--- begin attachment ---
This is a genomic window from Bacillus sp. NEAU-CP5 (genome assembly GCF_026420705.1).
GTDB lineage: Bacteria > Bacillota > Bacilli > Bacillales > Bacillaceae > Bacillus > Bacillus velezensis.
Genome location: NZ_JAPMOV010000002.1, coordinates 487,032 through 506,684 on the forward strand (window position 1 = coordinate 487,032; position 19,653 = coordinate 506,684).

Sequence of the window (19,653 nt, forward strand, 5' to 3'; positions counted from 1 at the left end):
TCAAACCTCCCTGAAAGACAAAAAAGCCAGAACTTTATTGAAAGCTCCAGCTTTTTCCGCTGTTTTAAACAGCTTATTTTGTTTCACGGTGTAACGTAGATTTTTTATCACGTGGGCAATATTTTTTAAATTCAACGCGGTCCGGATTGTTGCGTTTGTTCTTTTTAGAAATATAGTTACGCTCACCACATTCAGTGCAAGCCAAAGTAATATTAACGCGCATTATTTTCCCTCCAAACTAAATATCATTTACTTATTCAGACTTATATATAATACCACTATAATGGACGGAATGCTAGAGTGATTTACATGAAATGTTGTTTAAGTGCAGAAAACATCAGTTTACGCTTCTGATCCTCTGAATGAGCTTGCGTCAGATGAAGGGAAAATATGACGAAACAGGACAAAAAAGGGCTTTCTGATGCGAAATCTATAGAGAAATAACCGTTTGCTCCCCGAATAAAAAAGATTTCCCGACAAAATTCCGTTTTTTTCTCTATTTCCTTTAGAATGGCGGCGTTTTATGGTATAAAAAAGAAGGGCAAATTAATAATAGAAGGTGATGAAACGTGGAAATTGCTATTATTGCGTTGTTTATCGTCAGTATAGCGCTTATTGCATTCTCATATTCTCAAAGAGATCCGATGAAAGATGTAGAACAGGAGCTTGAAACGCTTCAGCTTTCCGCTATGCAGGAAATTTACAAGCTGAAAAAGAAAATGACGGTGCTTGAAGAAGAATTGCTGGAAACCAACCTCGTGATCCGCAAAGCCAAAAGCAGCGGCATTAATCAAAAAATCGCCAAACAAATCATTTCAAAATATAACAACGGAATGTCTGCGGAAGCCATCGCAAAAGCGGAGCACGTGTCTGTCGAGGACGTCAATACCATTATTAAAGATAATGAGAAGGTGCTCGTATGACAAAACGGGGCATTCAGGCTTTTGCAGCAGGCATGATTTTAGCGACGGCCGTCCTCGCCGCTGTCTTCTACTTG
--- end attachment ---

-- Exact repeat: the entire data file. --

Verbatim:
This is a genomic window from Bacillus sp. NEAU-CP5 (genome assembly GCF_026420705.1).
GTDB lineage: Bacteria > Bacillota > Bacilli > Bacillales > Bacillaceae > Bacillus > Bacillus velezensis.
Genome location: NZ_JAPMOV010000002.1, coordinates 487,032 through 506,684 on the forward strand (window position 1 = coordinate 487,032; position 19,653 = coordinate 506,684).

Sequence of the window (19,653 nt, forward strand, 5' to 3'; positions counted from 1 at the left end):
TCAAACCTCCCTGAAAGACAAAAAAGCCAGAACTTTATTGAAAGCTCCAGCTTTTTCCGCTGTTTTAAACAGCTTATTTTGTTTCACGGTGTAACGTAGATTTTTTATCACGTGGGCAATATTTTTTAAATTCAACGCGGTCCGGATTGTTGCGTTTGTTCTTTTTAGAAATATAGTTACGCTCACCACATTCAGTGCAAGCCAAAGTAATATTAACGCGCATTATTTTCCCTCCAAACTAAATATCATTTACTTATTCAGACTTATATATAATACCACTATAATGGACGGAATGCTAGAGTGATTTACATGAAATGTTGTTTAAGTGCAGAAAACATCAGTTTACGCTTCTGATCCTCTGAATGAGCTTGCGTCAGATGAAGGGAAAATATGACGAAACAGGACAAAAAAGGGCTTTCTGATGCGAAATCTATAGAGAAATAACCGTTTGCTCCCCGAATAAAAAAGATTTCCCGACAAAATTCCGTTTTTTTCTCTATTTCCTTTAGAATGGCGGCGTTTTATGGTATAAAAAAGAAGGGCAAATTAATAATAGAAGGTGATGAAACGTGGAAATTGCTATTATTGCGTTGTTTATCGTCAGTATAGCGCTTATTGCATTCTCATATTCTCAAAGAGATCCGATGAAAGATGTAGAACAGGAGCTTGAAACGCTTCAGCTTTCCGCTATGCAGGAAATTTACAAGCTGAAAAAGAAAATGACGGTGCTTGAAGAAGAATTGCTGGAAACCAACCTCGTGATCCGCAAAGCCAAAAGCAGCGGCATTAATCAAAAAATCGCCAAACAAATCATTTCAAAATATAACAACGGAATGTCTGCGGAAGCCATCGCAAAAGCGGAGCACGTGTCTGTCGAGGACGTCAATACCATTATTAAAGATAATGAGAAGGTGCTCGTATGACAAAACGGGGCATTCAGGCTTTTGCAGCAGGCATGATTTTAGCGACGGCCGTCCTCGCCGCTGTCTTCTACTTG